Georgia

 
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The Laws That Should Protect Our Children

Current Civil SOL in a nutshell

Window Open: July 1, 2015 – July 1, 2017

Effective July 1, 2015:

SOL vs. perp: Later of Age 23 or +2 years from discovery SOL vs. employer: Later of Age 23 or +2 years from discovery

Majority Tolling: Age 18 Discovery Tolling: Yes

Prior to July 1, 2015:

SOL vs. perp: +5 years from majority = Age 23 SOL vs. employer: +2 years from majority = Age 20

Majority Tolling: Age 18 Discovery Tolling: Extremely Unlikely (Narrow)

Age 23 or +2 years from discovery (whichever is later)

TOLLING:

a. Majority, yes, OCGA § 9-3-33.1 (b); O.C.G.A. § 39-1-1(a)

b. Discovery:

See page 3, lines 72-77 “(B) When a plaintiff’s civil action is filed after the plaintiff attains the age of 23 years but within two years from the date that the plaintiff knew or had reason to know of such abuse and that such abuse resulted in injury to the plaintiff, the court shall determine from admissible evidence in a pretrial finding when the discovery of the alleged childhood sexual abuse occurred. The pretrial finding required under this subparagraph shall be made within six months of the filing of the civil action.” • Also a finding of gross negligence is needed for damages vs employer where victim is over age 23. Where victim is under 23 finding of negligence only needed against employer.

See Lines 84 to 95 inclusive of bill “(2) If a civil action for recovery of damages suffered as a result of childhood sexual abuse is commenced pursuant to division (b)(2)(A)(i) of this Code section and if the person was a volunteer or employee of an entity that owed a duty of care to the plaintiff, or the person and the plaintiff were engaged in some activity over which such entity had control, damages against such entity shall be awarded under this Code section only if by a preponderance of the evidence there is a finding of negligence on the part of such entity.

Current Criminal SOL in a nutshell

None (crimes on or after 7/1/12; and 7/1/92 – 6/30/12 with conclusory DNA evidence)

Age 23 (crimes 7/1/92-6/30/12 without DNA evidence)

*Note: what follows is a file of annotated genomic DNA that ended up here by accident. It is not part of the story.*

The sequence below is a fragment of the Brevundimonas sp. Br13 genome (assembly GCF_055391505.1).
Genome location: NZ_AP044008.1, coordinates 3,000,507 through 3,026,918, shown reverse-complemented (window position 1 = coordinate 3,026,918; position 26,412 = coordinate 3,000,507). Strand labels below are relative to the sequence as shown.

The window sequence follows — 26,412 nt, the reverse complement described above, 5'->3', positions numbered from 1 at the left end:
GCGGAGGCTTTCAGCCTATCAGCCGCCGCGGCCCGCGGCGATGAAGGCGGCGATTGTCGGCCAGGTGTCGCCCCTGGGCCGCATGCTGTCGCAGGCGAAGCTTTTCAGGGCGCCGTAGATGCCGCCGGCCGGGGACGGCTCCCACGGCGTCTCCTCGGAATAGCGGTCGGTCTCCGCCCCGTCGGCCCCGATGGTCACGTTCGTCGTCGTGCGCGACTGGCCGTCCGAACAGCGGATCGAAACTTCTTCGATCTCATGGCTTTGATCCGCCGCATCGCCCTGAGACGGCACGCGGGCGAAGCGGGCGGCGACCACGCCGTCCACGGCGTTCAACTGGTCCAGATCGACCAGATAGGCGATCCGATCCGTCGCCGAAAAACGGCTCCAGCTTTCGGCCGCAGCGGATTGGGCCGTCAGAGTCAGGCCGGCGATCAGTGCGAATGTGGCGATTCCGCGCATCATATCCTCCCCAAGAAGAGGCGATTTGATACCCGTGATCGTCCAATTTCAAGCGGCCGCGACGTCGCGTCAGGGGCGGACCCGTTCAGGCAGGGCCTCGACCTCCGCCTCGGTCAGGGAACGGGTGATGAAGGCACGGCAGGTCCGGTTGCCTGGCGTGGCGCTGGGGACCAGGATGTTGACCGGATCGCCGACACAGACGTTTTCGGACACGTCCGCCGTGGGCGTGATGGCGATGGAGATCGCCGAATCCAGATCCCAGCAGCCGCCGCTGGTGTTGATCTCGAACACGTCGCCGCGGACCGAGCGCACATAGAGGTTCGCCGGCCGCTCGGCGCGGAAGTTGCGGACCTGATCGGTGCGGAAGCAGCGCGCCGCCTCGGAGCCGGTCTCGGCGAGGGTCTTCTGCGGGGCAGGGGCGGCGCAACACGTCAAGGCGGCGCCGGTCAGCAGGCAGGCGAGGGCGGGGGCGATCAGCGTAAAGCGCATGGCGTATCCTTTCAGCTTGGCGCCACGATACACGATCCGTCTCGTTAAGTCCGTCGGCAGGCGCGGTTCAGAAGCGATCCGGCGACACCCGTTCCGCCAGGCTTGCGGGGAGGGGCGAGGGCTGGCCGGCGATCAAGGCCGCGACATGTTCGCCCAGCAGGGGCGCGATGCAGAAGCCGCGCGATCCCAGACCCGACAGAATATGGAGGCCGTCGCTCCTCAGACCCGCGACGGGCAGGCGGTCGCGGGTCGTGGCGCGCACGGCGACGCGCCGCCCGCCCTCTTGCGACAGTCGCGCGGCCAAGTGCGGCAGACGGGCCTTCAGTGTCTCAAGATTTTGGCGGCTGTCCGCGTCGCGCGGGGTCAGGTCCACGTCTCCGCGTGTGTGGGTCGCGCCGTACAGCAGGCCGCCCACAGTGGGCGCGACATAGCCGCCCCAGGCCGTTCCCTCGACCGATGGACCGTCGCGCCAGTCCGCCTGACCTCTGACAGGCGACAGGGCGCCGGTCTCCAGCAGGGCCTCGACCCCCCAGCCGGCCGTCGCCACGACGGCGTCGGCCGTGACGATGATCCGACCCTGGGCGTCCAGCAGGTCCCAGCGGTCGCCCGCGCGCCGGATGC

§ 17-3-2.1.(b) For crimes committed on and after July 1, 2012, if the victim of a violation of:

(1) Trafficking a person for sexual servitude, as defined in Code Section 16-5-46;

(2) Cruelty to children in the first degree, as defined in Code Section 16-5-70;

(3) Rape, as defined in Code Section 16-6-1;

(4) Aggravated sodomy, as defined in Code Section 16-6-2;

(5) Child molestation or aggravated child molestation, as defined in Code Section 16-6-4;

(6) Enticing a child for indecent purposes, as defined in Code Section 16-6-5; or

(7) Incest, as defined in Code Section 16-6-22,

is under 16 years of age on the date of the violation and the violation is not subject to punishment as provided in paragraph (2) of subsection (b) of Code Section 16-6-4, paragraph (2) of subsection (d) of Code Section 16-6-4, or subsection (c) of Code Section 16-6-5, a prosecution may be commenced at any time.

O.C.G.A. § 17-3-2.1.(a) For crimes committed during the period beginning on July 1, 1992, and ending on June 30, 2012, if the victim of a violation of:

(1) Cruelty to children, as defined in Code Section 16-5-70;

(2) Rape, as defined in Code Section 16-6-1;

(3) Sodomy or aggravated sodomy, as defined in Code Section 16-6-2;

(4) Statutory rape, as defined in Code Section 16-6-3;

(5) Child molestation or aggravated child molestation, as defined in Code Section 16-6-4;

(6) Enticing a child for indecent purposes, as defined in Code Section 16-6-5; or

(7) Incest, as defined in Code Section 16-6-22,